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Justice Ginsburg Has No Remaining Signs Of Cancer, Will Return To Supreme Court

Supreme Court Justice Ruth Bader Ginsburg during a talk with Georgetown University law students in Washington.
Supreme Court Justice Ruth Bader Ginsburg during a talk with Georgetown University law students in Washington.

Justice Ruth Bader Ginsburg has no remaining signs of cancer after her surgery last month, requires no additional treatment, but will miss oral arguments at the court next week to rest, the Supreme Court said Friday.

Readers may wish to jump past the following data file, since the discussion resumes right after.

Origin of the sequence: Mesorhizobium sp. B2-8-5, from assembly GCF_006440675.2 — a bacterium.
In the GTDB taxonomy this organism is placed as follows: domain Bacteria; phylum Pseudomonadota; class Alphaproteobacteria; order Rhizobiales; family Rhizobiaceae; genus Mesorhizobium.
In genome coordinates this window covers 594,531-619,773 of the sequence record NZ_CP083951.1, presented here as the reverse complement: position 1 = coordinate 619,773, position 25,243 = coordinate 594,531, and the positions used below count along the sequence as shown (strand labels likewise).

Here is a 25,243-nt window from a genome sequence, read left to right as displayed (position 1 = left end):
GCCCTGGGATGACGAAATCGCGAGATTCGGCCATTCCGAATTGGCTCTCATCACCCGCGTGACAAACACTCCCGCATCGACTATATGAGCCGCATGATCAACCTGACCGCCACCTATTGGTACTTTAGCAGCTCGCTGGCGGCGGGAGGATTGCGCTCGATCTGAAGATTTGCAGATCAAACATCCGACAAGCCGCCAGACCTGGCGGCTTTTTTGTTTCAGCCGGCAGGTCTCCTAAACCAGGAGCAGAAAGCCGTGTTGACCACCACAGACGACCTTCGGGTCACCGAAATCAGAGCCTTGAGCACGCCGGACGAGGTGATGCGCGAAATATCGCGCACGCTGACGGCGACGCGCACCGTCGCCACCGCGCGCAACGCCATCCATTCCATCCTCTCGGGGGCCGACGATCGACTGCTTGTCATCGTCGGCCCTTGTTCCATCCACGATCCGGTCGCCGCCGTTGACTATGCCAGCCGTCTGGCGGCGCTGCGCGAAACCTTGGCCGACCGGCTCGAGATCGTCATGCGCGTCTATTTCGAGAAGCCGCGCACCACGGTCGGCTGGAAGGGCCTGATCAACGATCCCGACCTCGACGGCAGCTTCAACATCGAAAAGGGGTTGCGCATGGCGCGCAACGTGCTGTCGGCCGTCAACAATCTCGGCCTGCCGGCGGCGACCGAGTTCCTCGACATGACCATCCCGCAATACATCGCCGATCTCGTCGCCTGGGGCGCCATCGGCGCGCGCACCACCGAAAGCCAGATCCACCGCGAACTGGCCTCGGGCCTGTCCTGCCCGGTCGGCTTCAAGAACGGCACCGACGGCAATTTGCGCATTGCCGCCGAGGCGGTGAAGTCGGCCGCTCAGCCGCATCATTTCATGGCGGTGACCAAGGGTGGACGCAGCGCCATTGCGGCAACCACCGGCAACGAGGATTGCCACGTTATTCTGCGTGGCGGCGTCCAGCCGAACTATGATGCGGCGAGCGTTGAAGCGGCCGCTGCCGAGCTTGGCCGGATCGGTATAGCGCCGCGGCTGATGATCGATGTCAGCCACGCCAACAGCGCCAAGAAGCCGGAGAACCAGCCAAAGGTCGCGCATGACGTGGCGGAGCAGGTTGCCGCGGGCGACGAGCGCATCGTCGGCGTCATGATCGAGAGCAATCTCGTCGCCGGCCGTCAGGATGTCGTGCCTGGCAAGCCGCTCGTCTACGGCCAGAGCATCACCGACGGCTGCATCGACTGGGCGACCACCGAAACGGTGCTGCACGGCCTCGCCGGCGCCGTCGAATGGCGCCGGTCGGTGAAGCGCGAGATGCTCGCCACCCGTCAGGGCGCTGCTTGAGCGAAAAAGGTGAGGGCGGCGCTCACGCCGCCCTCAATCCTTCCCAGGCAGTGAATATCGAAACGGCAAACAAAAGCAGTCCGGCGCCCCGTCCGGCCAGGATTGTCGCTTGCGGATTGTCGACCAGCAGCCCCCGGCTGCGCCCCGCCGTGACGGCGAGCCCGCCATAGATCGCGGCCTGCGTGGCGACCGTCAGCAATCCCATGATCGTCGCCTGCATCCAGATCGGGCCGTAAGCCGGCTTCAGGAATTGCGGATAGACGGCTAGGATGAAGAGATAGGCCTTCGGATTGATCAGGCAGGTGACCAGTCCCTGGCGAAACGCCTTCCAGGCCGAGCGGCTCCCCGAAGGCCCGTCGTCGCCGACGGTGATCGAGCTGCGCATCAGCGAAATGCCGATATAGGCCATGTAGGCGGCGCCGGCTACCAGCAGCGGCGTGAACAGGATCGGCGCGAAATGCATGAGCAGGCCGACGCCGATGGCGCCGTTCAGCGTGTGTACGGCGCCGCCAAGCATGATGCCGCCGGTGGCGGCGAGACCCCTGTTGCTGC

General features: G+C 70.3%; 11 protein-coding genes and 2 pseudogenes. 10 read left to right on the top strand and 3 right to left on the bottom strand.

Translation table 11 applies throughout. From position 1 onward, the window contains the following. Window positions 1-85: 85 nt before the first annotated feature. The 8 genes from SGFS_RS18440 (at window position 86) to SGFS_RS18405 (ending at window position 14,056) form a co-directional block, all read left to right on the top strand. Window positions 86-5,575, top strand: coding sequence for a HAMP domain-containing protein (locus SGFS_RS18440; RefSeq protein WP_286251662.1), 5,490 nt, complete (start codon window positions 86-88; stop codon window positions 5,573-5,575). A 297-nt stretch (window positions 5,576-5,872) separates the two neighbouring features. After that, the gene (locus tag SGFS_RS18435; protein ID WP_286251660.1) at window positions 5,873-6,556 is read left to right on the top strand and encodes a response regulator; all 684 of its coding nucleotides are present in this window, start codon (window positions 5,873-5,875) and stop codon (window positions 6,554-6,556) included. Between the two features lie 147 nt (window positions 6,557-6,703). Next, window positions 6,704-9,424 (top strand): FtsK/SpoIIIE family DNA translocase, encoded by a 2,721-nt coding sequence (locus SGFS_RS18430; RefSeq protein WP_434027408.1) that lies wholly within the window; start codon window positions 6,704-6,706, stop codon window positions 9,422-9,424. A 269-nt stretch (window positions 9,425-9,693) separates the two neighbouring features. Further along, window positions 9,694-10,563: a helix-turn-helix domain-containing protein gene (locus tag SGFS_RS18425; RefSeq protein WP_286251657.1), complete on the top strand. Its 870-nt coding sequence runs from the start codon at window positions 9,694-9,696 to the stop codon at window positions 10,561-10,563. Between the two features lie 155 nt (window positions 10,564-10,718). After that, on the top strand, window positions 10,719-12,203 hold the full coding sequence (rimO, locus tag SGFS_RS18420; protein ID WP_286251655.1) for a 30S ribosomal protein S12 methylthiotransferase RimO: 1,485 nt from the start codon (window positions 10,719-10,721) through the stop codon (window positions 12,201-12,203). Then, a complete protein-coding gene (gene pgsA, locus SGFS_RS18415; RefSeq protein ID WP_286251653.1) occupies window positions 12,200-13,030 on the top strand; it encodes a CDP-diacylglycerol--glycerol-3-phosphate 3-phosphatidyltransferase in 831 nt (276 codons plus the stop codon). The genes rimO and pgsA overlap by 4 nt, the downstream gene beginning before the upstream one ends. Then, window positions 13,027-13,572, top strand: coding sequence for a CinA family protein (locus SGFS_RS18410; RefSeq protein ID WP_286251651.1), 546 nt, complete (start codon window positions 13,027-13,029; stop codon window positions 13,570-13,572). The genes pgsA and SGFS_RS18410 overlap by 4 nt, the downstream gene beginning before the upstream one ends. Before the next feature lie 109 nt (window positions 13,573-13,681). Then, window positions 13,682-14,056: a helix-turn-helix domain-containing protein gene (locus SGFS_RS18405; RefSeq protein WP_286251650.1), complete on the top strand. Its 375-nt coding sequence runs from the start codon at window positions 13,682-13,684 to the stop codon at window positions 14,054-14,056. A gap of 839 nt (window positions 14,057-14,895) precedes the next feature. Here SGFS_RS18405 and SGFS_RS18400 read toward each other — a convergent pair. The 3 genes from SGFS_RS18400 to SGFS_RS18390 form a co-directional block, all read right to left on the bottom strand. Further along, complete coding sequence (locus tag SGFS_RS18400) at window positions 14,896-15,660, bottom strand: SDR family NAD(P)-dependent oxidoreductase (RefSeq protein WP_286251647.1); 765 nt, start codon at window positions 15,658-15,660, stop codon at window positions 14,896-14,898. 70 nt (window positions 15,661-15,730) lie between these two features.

While odds for a recovery from the surgery she had are good, they go way up if the subsequent pathology report shows no cancer in the lymph nodes. On Friday, the court released a written statement saying there is no additional evidence of cancer.

"Her recovery from surgery is on track," court spokeswoman Kathleen L. Arberg said of the 85-year-old justice. "Post-surgery evaluation indicates no evidence of remaining disease, and no further treatment is required."

As she has with cases already this year, Ginsburg will continue to participate from home on the basis of briefs and transcripts, the court said.

This is the third time Ginsburg has had cancer. Ginsburg fans can rest a bit easier with the news; doctors say that her odds of long-term survival are in the neighborhood of 80 percent.

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